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Presentation was delivered in a fault tolerance class which talk about the achieving fault tolerance in databases by making use of the replication.Different commercial databases were studied and looked into the approaches they took for replication.Then based on the study an architecture was suggested for military database design using an asynchronous approach and making use of the cluster patterns.
What is replication
We all must be thinking how we can achieve fault
tolerance by the help of the replication
Replication in databases is nothing but storing the
same information in synchronization at multiple
location so that in cases of the primary databases
failure a replicated can takeover.
Availability and reliability
• A system goes down 1ms/hr has an availability of more
than 99.99%, but is unreliable.
• A system that never crashes but is shut down for a week
once every year is 100% reliable but only 98% available
There are two basic parameters to select when designing a
replication strategy: where and when.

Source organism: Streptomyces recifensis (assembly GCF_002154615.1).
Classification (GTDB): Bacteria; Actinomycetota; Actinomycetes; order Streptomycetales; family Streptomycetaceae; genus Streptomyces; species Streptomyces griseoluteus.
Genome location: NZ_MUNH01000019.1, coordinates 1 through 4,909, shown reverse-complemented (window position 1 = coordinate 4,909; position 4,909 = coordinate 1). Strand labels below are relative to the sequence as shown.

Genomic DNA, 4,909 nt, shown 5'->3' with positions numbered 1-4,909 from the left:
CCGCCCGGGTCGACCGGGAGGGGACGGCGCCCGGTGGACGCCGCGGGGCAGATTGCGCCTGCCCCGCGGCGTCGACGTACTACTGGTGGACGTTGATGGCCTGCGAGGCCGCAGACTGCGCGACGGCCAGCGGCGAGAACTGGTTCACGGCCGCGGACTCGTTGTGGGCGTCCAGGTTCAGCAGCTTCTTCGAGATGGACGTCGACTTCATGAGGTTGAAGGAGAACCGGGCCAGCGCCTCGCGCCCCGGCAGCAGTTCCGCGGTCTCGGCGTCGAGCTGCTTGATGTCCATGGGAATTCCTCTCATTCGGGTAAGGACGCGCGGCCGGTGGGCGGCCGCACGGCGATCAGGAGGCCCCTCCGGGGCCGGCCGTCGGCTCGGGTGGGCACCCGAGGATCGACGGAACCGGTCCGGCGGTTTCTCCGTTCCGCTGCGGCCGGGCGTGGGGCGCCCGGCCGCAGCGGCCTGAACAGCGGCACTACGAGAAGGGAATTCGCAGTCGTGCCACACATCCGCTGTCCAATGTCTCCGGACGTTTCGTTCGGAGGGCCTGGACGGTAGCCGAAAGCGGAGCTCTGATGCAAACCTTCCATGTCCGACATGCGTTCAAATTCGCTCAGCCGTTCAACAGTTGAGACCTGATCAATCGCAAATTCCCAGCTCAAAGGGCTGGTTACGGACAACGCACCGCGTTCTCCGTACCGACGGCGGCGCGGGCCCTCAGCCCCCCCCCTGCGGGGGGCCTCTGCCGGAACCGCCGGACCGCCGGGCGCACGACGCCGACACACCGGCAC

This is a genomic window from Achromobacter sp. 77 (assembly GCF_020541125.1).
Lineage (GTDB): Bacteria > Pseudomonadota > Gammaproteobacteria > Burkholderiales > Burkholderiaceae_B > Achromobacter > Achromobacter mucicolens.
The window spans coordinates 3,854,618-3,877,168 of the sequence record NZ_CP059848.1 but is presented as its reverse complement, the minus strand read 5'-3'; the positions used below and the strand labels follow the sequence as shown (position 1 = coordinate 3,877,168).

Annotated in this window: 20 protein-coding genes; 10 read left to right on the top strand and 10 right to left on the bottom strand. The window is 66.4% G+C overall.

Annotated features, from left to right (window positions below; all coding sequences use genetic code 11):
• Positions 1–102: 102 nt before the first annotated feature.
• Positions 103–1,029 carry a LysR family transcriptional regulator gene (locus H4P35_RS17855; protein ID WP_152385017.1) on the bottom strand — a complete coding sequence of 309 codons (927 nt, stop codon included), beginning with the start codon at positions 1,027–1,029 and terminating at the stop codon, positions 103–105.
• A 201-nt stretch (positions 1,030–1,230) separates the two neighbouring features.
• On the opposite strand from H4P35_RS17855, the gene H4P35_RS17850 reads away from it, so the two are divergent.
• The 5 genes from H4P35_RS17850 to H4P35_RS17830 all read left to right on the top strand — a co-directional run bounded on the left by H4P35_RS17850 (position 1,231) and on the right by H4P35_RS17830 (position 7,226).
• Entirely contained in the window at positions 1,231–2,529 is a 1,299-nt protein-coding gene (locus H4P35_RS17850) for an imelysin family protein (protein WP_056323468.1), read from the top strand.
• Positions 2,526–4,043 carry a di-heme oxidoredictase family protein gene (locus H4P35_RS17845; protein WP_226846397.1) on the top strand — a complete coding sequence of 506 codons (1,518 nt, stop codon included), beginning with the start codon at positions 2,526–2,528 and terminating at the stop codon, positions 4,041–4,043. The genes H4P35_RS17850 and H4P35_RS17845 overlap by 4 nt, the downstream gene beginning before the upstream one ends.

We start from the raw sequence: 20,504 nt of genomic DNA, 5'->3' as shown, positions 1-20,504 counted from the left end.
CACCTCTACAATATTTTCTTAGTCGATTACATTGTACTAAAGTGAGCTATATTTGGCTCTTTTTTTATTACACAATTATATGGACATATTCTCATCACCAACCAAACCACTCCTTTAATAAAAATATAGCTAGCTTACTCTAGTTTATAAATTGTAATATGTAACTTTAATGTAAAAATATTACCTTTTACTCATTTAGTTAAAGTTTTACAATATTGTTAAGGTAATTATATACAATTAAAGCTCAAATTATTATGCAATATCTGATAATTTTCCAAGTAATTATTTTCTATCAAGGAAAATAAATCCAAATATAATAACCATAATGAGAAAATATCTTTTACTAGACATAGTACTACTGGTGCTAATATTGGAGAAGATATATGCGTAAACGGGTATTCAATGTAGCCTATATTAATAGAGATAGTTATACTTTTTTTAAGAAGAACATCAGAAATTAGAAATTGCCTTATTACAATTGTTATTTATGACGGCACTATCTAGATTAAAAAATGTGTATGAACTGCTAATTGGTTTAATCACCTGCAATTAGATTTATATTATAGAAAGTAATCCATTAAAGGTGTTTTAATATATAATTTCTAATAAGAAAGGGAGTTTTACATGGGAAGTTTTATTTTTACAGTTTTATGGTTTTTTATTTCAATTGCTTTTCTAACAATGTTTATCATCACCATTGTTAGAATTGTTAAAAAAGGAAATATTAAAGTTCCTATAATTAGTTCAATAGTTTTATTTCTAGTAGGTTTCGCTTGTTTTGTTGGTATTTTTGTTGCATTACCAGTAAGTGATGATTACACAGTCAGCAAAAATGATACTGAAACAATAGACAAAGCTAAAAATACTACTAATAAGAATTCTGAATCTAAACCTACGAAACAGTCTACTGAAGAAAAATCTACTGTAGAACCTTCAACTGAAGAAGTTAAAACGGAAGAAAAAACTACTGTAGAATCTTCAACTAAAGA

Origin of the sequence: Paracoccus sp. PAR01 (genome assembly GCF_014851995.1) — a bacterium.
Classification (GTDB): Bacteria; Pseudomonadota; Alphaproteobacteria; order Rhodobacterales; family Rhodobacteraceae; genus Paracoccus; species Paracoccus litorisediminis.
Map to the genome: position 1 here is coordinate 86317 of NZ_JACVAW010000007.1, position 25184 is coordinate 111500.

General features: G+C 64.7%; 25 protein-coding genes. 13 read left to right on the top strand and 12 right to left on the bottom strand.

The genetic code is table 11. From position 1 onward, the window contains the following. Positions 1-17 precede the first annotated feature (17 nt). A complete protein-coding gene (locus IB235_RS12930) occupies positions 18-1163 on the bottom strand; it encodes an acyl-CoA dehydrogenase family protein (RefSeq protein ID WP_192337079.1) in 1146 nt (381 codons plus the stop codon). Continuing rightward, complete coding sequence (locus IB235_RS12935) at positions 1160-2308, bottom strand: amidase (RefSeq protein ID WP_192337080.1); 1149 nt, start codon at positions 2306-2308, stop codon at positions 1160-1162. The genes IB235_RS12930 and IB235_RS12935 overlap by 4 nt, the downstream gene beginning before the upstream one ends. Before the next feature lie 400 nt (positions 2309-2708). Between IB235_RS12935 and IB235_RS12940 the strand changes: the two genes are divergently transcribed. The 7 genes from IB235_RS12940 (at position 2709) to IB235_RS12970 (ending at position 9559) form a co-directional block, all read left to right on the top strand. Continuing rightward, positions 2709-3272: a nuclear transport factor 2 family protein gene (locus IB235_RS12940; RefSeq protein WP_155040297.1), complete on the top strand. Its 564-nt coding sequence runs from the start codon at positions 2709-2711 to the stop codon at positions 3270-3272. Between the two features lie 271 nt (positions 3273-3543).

Depending on when the updates are propagated:
• Synchronous (eager)
• Asynchronous (lazy)
Depending on Where the updates can take place:
• Primary Copy (master)
• Update Everywhere (group)
Location transparency is difficult to achieve in a distributed
environment. Local accesses are fast, remote accesses are slow. If
everything is local, then all accesses should be fast.
Failure resilience is also difficult to achieve. If a site fails, the data
it contains becomes unavailable. By keeping several copies of the
data at different sites, single site failures should not affect the
When replication is
implemented in industry
When evaluating a commercial replication strategy, keep in
• The customer base (who is going to use it?).
• The underlying database (what can the system do?).
• What competitors are doing (market pressure).
• There is no such thing as a “better approach”.
• The complexity of the problem
• Loose consistency (= asynchronous).
• Primary copy.
• PUSH model: replication takes place by “subscription”.
A site subscribes to copies of data. Changes are
propagated from the primary as soon as they occur.
When the changes are made they are pushed to the
• The goal is to minimize the time the copies are not